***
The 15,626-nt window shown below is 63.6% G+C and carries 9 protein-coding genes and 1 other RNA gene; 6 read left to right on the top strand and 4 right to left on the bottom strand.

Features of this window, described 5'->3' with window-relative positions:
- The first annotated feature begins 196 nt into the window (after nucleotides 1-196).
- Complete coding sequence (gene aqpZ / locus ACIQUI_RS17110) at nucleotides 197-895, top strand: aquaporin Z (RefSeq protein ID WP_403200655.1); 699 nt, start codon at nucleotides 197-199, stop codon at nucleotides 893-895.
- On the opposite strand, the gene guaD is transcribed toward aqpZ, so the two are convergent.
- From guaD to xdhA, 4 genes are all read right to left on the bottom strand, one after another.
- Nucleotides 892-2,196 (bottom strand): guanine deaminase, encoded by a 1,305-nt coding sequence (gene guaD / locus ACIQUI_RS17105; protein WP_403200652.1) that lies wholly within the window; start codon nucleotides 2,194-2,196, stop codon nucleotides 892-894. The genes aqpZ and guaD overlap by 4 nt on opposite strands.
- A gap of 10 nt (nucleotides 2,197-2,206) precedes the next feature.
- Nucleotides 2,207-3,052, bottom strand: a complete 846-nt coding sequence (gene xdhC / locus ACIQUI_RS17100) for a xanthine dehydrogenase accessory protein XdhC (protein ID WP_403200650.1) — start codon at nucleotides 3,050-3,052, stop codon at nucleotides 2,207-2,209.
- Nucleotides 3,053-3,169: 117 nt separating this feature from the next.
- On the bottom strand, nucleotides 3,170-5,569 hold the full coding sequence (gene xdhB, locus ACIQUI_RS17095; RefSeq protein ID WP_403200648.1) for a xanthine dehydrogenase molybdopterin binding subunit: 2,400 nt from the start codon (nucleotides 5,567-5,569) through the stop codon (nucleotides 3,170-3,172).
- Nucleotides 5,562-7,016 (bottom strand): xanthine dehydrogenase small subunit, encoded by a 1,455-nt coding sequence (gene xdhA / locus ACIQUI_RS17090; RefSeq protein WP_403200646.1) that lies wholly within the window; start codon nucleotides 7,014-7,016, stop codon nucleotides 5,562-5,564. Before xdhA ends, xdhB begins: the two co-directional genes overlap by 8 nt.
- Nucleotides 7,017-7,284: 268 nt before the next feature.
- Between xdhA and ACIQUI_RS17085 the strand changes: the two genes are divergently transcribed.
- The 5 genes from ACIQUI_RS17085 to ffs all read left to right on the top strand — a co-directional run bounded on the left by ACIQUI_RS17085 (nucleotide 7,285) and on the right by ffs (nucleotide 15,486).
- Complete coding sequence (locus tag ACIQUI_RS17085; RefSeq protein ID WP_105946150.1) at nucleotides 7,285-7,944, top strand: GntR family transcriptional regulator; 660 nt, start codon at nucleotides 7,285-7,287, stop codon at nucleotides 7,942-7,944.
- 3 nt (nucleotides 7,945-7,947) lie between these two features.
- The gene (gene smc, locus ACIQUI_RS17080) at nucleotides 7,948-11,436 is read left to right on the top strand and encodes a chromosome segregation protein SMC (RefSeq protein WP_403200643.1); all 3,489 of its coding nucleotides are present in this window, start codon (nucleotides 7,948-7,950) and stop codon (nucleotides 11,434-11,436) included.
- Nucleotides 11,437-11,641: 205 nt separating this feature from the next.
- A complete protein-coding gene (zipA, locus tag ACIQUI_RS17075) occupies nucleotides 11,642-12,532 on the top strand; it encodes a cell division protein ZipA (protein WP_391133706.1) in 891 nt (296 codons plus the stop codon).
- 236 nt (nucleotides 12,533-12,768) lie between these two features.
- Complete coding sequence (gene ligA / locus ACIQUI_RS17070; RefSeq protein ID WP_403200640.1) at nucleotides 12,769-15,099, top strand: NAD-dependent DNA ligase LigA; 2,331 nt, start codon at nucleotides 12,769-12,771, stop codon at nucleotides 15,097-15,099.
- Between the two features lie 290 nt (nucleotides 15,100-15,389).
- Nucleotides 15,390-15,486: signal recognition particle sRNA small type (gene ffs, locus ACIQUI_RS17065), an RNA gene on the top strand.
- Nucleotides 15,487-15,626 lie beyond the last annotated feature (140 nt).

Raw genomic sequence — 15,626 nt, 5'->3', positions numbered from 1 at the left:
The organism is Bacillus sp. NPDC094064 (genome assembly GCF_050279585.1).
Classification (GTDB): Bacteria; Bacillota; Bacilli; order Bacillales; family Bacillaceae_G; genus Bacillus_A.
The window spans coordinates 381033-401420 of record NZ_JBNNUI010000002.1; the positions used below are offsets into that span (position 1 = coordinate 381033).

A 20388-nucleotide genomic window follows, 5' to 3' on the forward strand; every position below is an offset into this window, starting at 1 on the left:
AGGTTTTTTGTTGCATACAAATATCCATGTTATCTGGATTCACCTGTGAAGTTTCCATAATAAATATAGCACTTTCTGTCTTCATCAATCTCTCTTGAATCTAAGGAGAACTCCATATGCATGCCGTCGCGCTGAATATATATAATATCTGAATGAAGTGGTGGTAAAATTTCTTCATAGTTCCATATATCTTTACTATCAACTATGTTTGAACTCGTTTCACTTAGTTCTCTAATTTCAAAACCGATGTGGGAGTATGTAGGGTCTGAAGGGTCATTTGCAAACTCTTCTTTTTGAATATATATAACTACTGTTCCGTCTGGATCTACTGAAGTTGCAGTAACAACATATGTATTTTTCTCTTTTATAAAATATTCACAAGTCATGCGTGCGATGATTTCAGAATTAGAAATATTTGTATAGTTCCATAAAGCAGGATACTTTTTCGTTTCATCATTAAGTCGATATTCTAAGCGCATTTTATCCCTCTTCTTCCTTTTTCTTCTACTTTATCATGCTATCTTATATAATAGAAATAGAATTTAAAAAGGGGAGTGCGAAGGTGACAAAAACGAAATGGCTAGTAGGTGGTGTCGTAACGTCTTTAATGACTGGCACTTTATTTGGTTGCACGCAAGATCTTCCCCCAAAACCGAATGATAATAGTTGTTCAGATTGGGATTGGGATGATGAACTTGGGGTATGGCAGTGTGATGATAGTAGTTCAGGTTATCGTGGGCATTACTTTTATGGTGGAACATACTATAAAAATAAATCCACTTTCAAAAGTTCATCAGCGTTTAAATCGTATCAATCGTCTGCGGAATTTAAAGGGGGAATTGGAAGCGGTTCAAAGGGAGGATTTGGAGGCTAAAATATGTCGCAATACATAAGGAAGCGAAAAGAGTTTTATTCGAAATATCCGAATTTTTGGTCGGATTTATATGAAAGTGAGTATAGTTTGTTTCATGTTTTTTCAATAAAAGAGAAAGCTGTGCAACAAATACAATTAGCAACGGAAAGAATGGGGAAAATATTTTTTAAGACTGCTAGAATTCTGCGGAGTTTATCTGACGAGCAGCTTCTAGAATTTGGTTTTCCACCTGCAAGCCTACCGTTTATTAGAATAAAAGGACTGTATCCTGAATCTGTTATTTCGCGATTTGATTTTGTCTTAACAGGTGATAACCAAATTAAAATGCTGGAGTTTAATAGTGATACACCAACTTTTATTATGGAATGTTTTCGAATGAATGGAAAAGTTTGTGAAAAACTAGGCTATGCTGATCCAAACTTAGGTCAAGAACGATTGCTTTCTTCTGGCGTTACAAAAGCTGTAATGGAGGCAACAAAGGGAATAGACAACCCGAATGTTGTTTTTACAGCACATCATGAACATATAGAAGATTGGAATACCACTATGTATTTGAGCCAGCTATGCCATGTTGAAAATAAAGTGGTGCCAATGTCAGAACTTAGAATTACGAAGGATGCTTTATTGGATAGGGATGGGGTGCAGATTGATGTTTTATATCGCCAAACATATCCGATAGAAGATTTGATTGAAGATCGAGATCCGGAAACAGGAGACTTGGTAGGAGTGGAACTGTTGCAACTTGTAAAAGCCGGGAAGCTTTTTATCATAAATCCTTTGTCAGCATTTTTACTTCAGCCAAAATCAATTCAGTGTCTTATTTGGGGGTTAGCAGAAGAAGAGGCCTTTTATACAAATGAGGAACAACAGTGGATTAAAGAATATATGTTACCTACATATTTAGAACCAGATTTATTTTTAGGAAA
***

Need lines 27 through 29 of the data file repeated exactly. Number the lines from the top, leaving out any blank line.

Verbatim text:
The organism is Bacillus sp. NPDC094064 (genome assembly GCF_050279585.1).
Classification (GTDB): Bacteria; Bacillota; Bacilli; order Bacillales; family Bacillaceae_G; genus Bacillus_A.
The window spans coordinates 381033-401420 of record NZ_JBNNUI010000002.1; the positions used below are offsets into that span (position 1 = coordinate 381033).